The state now is that the original team has disbanded and knowledge of the hidden dependencies is gone. Furthermore, management is now in a monitoring mode only. During maintenance and upgrade phases, each change hits primarily one or two of the three groups. Time pressures, and the new development environment, mean that the individual tasked with the change (probably not an original team member) tends to be unaware of the constraints, and naturally pulls outward in his particular direction. The binding forces have now become much weaker and more elastic, while the forces pulling outwards remain as strong. All it takes is a steady supply of changes impacting this system for it to break apart and tie itself into knots. Some time later, the system grinds to a halt or becomes unworkable or not modifiable. The customer must either continue to pay progressively more and more outrageous maintenance costs (swamping the original development costs), or must start again from scratch with a new system and repeat the cycle. The latter approach is often much easier than the former. This effect is central to why software systems are so expensive. Since change of all kinds is pervasive in any broadly connected system, an architecture for such systems must find some way to address and eliminate this Software Bermuda Triangle effect.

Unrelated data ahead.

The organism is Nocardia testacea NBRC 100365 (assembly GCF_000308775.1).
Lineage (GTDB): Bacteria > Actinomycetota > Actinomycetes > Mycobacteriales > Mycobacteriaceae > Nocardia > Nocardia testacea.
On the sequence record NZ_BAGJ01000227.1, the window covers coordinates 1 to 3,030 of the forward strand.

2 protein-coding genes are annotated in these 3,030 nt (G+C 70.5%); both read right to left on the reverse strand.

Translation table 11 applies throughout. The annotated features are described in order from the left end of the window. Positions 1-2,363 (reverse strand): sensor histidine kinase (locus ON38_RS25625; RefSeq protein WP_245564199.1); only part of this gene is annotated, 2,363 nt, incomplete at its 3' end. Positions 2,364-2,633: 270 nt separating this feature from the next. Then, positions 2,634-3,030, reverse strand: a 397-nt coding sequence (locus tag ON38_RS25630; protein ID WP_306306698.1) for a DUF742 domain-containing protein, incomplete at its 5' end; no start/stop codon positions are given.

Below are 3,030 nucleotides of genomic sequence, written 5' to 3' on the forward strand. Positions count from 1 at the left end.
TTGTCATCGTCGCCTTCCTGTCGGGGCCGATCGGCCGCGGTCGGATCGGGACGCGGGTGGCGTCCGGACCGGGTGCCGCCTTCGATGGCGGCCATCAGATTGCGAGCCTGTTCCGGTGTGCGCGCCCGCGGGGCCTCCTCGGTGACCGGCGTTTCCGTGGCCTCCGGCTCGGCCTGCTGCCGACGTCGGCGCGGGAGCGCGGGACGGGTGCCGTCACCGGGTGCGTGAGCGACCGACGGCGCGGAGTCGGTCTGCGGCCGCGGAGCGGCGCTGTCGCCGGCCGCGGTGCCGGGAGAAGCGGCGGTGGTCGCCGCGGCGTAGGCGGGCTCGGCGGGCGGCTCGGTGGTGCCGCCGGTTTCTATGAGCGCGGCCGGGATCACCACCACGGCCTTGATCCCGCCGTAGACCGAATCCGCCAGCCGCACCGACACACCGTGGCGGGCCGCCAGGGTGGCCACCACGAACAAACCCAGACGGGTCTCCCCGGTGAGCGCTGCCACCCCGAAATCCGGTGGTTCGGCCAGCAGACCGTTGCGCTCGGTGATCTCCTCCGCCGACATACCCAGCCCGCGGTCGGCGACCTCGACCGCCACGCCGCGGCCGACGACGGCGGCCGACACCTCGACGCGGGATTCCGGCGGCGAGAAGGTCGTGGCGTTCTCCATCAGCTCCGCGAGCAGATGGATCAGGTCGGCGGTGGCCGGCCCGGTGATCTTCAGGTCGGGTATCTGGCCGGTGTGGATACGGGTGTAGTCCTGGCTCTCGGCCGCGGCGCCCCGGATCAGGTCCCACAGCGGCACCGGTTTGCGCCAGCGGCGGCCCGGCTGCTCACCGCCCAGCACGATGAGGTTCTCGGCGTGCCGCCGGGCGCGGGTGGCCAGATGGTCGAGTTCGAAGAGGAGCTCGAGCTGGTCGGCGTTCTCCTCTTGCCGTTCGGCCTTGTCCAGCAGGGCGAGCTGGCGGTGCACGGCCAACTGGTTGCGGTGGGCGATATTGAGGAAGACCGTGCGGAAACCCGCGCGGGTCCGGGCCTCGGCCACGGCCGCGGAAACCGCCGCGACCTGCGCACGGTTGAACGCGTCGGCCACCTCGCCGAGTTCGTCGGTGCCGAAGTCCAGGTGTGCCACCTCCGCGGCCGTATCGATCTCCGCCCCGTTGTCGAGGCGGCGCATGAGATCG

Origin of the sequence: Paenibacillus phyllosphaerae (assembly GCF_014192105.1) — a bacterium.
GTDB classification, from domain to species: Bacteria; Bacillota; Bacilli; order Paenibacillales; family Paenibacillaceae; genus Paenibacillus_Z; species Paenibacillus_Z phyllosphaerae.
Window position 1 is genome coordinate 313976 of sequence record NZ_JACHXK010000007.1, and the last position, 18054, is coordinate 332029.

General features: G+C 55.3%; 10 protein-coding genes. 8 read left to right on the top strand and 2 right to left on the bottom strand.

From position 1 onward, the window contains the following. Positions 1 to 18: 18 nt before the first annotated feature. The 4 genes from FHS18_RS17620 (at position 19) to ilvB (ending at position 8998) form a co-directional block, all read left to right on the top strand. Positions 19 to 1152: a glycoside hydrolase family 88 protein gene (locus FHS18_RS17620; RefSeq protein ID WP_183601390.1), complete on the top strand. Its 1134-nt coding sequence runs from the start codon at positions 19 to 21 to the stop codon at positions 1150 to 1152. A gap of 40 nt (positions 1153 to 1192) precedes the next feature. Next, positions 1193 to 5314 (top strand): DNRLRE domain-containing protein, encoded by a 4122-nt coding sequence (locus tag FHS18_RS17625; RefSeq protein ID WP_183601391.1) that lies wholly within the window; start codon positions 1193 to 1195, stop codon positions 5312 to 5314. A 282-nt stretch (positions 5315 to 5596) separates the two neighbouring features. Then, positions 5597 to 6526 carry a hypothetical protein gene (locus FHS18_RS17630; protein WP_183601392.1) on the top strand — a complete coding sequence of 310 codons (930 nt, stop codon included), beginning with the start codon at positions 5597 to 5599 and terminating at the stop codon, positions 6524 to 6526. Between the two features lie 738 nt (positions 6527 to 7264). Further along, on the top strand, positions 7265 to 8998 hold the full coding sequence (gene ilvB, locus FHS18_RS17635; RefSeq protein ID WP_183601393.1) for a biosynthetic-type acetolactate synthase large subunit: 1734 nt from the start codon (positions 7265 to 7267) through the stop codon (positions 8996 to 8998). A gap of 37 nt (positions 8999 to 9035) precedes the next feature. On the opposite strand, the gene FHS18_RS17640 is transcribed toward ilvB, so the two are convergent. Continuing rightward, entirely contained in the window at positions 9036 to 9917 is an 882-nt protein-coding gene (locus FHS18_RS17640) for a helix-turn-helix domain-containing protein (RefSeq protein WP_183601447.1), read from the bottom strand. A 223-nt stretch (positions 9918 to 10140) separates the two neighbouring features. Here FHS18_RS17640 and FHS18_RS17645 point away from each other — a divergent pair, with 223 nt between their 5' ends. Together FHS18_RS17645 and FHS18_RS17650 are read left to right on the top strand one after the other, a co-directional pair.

If we wish to tackle the Bermuda Triangle effect, it was clear from the outset that the first step is to reduce the molecule from three components to one, so that when change impacts the system, it does not force the molecule to warp and eventually break as illustrated in the preceding diagram. Clearly since application specific logic cannot be avoided, is was necessary to find a way whereby both the database (or in Mitopia® parlance, the persistent storage) and the user interface could be automatically generated from the system ontology at run time and not compile time. The strategy was thus to transform the molecule to the form depicted below.